Factors that Increase Attendance

There are several factors that have been found to increase Aboriginal students’ school attendance, however not all of these factors will work for all Aboriginal students, nor will they all work on their own. These factors include early intervention (Bourke & Rigby, 2000), switching to a culturally appropriate school year (NWT Education Renewal, 2014), changing and introducing new curriculum to make education accessible and engaging for Aboriginal students (Honouring the truth, reconciling for the future, 2015), and reflect and address absenteeism as part of a larger issue of social exclusion (Taylor, 2010).

Deh Gah School in Fort Providence, NWT in 2010 altered their school year to one where students attend classes throughout the year with breaks built in to allow students to stay connected with their heritage and culture (Thompson, 2010). Results of the study show more interest from students, better attendance, greater parent satisfaction, as well as more opportunity for students to go out on the land to learn about their heritage and culture. It has also allowed for longer periods of time away from school throughout the year (NWT Education Renewal, 2014). This also gives teachers more opportunities to visit home, as they are often from other provinces or territories. This increases teacher satisfaction, and encourages teacher retention (NWT Education Renewal, 2014). A link has been found between teacher attendance and student attendance, showing that students attend more often when teachers attend, and vice versa (Banerjee et al., 2012).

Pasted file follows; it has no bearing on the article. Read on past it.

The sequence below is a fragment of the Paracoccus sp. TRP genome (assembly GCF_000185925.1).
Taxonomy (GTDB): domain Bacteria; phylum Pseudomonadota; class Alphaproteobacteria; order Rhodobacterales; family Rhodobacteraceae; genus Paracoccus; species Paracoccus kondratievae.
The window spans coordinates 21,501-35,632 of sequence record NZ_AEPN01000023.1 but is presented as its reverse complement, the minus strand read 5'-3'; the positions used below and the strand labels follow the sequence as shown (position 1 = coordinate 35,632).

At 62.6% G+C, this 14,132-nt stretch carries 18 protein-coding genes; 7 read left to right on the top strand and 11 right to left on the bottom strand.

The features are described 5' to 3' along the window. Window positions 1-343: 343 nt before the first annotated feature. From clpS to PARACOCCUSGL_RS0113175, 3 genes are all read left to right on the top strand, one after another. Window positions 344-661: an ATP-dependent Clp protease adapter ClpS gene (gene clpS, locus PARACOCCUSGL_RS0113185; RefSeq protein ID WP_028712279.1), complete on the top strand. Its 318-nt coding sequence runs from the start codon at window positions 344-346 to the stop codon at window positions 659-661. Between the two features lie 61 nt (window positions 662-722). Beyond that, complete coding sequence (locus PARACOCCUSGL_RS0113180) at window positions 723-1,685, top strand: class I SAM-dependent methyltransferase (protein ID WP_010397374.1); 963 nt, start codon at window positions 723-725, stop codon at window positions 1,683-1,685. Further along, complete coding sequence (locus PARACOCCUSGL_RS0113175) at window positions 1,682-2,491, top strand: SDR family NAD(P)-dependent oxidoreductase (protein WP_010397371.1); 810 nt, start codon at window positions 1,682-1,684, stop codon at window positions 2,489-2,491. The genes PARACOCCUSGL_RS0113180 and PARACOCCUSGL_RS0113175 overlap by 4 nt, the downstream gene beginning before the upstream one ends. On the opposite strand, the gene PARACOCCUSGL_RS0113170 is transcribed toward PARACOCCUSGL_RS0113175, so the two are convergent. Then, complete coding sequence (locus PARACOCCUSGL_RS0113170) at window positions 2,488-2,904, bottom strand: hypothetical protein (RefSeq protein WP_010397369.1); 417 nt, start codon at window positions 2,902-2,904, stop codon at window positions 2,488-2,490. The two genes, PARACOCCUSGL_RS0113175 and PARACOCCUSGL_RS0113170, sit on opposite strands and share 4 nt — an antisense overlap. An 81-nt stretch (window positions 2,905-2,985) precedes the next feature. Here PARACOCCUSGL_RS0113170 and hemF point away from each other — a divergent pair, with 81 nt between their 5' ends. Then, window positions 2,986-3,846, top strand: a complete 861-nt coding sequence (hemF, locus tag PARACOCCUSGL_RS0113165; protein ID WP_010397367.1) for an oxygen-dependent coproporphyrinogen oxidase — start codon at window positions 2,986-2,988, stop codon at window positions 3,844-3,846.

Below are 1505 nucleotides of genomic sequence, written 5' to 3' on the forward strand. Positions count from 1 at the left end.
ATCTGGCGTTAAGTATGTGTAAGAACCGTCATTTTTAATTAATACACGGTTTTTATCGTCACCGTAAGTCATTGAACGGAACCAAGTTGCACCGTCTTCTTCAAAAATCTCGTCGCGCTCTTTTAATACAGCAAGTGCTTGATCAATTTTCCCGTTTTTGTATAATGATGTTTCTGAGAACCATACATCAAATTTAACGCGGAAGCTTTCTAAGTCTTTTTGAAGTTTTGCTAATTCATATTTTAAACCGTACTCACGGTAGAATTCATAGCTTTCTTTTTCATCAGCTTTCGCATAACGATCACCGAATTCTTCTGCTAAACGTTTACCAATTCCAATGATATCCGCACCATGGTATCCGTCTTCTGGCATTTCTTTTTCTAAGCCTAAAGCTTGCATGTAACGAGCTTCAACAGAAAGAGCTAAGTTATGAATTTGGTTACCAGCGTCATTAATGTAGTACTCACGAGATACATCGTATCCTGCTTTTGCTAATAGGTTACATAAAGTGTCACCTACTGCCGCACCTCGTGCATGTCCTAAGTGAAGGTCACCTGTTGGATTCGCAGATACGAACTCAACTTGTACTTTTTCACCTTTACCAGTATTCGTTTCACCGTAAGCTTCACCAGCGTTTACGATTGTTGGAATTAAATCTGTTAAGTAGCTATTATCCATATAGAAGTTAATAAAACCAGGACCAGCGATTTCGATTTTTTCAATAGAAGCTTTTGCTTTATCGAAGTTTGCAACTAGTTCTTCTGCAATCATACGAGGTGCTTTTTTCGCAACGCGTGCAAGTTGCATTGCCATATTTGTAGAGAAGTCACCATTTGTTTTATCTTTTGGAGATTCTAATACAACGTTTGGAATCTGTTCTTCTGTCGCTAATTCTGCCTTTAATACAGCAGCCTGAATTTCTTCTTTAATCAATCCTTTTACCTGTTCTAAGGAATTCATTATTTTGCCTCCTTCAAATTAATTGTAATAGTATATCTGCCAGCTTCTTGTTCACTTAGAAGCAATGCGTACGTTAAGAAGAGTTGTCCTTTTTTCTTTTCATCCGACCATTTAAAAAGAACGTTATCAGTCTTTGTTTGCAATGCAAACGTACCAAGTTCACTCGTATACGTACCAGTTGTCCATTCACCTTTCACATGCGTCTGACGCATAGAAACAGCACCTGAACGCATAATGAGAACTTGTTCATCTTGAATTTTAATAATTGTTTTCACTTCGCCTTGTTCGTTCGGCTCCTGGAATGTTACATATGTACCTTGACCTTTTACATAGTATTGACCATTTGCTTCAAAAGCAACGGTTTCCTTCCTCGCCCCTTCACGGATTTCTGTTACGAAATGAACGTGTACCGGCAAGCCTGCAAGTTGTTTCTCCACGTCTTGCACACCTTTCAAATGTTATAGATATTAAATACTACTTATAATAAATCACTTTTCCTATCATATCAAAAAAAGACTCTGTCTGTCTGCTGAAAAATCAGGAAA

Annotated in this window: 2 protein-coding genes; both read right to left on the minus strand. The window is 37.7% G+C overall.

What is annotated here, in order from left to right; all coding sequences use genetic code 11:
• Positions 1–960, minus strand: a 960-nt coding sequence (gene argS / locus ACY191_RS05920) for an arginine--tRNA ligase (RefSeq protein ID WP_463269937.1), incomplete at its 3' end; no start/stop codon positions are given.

As previously mentioned, students learning a curriculum that is not culturally engaging often results in increased absenteeism (Bourke & Rigby, 2000), to combat this affect, curricula that teaches Aboriginal culture in an appropriate, engaging, and historically significant way needs to be developed and made mandatory. When students are learning curriculum that is meaningful, they are more engaged, and the link between engagement and attendance is clear. This curriculum must not only include knowledge of Aboriginal people in Social Studies, and History, but also integrate this knowledge into all subjects to make it applicable, and worthwhile for all students (Bourke & Rigby, 2000). First Nations language education must also be part of the curriculum, as many First Nations parents consider their children learn their Indigenous language more important than learning English or French (Ball, 2012). Not only will these changes draw students into schools, as their learning is culturally and personally meaningful, it will also encourage parents to increase their children’s attendance. For many Aboriginal parents, schools were a place where they or their relatives were forced to assimilate and lose their culture (Honouring the truth, reconciling for the future, 2015), educators need to show change is in monitor, and that Aboriginal traditions, knowledge and language have a respected place within Canadian schools in order to gain the support that both the schools and the students so desperately need.

Limitations of the Literature Currently Available